In some areas, especially economics, there is evidence that the U.S. and Russia have a great deal more in common today than they did a generation ago. America now accepts a degree of "socialism," bureaucratic regulation and welfare statism that would have been considered unthinkable not so long ago. The large corporations that dominate the U.S. economy often resemble branches of government far more than they do textbook examples of free-enterprise capitalism.
 
According to TIME, East-West convergence is almost an ineluctable certainty:
 
In the limited sense that capitalist societies are heading inexorably for more state planning and control and that socialist ones must inevitably allow for more decentralization, the convergence theory is true. It may well be that both Russia and the U.S. will come still closer to sharing a common economic model.
 
Contrary to TIME's claim, there is, of course, nothing "inexorable" about this; God (or Nature) has not foreordained it. The convergence we are witnessing is beinn implemented purposely and gradually (but with increasing acceleration) by a power-grasping cabal. As Ford Foundation President H. Rowan Gaither (CFR) admitted to congressional investigator Norman Dodd in 1953, he and his fellow globalists were laboring unceasingly to "so to change the economic and political structure of the United States that it can be comfortably merged with Soviet Russia." (For more information on the important Dodd/Gaither revelation, see the brief account in The Shadows of Power or the more detailed retelling of the Congressional investigation in The Tax Exempt Foundations).
 
The Republicans, especially under George W. Bush, took us many miles further down the road to socialism (with spending, debt, and regulations) and convergence (particularly with U.S.-Russian partnership in the so-called War on Terror). The Obama administration is now pushing ahead with undisguised, full-blown socialism, as the federal government takes over virtually every sector of the economy and initiates a welter of new Soviet-style projects and programs. 
 
Meanwhile, the warnings of the most authoritative and prescient critic of convergence, Anatoliy Golitsyn, go unmentioned and unheeded by our elected leaders in both major parties. Mr. Golitsyn, a former top-level KGB operative in the inner circle of Kremlin convergence strategists, is arguably the most important Soviet insider ever to defect to the West. His two important books, New Lies for Old (1984) and The Perestroika Deception (1995) have proven so extraordinarily accurate and so uniquely perceptive and prophetic that they should be required reading for all of our elected federal officials and all of our military, foreign policy, and economic professionals.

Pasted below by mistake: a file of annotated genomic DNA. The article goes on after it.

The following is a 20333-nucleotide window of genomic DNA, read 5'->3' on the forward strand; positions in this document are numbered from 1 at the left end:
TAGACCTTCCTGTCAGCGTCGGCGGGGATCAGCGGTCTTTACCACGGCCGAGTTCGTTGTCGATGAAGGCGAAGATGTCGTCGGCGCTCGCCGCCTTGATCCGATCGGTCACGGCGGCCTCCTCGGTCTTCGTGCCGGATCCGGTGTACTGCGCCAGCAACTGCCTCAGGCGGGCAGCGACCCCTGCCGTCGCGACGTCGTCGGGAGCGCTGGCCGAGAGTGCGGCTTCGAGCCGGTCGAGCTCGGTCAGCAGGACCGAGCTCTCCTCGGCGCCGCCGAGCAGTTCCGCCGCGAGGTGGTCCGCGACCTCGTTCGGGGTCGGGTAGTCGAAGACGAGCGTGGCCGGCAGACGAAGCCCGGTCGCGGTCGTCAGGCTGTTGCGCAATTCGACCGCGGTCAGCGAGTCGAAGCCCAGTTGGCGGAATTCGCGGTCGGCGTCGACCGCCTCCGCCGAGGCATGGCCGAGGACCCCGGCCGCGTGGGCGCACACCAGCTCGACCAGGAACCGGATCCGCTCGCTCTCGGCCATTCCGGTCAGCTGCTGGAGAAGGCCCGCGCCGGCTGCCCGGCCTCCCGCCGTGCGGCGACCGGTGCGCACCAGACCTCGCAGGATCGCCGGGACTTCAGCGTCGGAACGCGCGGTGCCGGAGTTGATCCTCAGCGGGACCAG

"The essence of the strategy," Golitsyn wrote of  perestroika (Russian for "restructuring") convergence in The Perestroika Deception (page 10), "is to introduce a calculated and controlled false democratisation and to revive a discredited regime by giving it an attractive aspect and a 'human face.'" The probable impact on the West of this Soviet "reform," the Kremlin strategists correctly reasoned, "would be equal to or greater than that of the October Revolution," a reference to the original Bolshevik Revolution of 1917. In fact, Golitsyn posited that the impact of the convergence strategy would be even "greater and deeper because it would not be alarming but disarming for the West.... It might eventually lead to the realization of the final goal of Soviet strategy, namely the convergence of the capitalist West with the Communist East on Soviet terms and the creation of a World Government as a solution to the arms race and nuclear confrontation."
 
Americans who wish to preserve what's left of our constitutional republic and then restore it (along with our vanishing liberty), had better stop listening to the politicians and pundits of convergence (Obama, Bush, Kissinger, Brzezinski, Baker, et al) and start reading, understanding, and utilizing Golitsyn.
 
Photo of Hillary Clinton with Sergey Lavrov: AP Images
 
See also:
 
(Part 1, Interview with Soviet Analyst editor/publisher Christopher Story regarding KGB defector Anatoliy Golitsyn's amazing revelations)
 
(Part 2, interview with Soviet Analyst editor/publisher Christopher Story)
 
(Part 3, Interview with Soviet Analyst editor/publisher Christopher Story)
 

Decades of Suicidal Policies Vis-à-vis Russia and China

Rooting for World Government

Target: World Government

Log in
Sign up for The New American daily highlights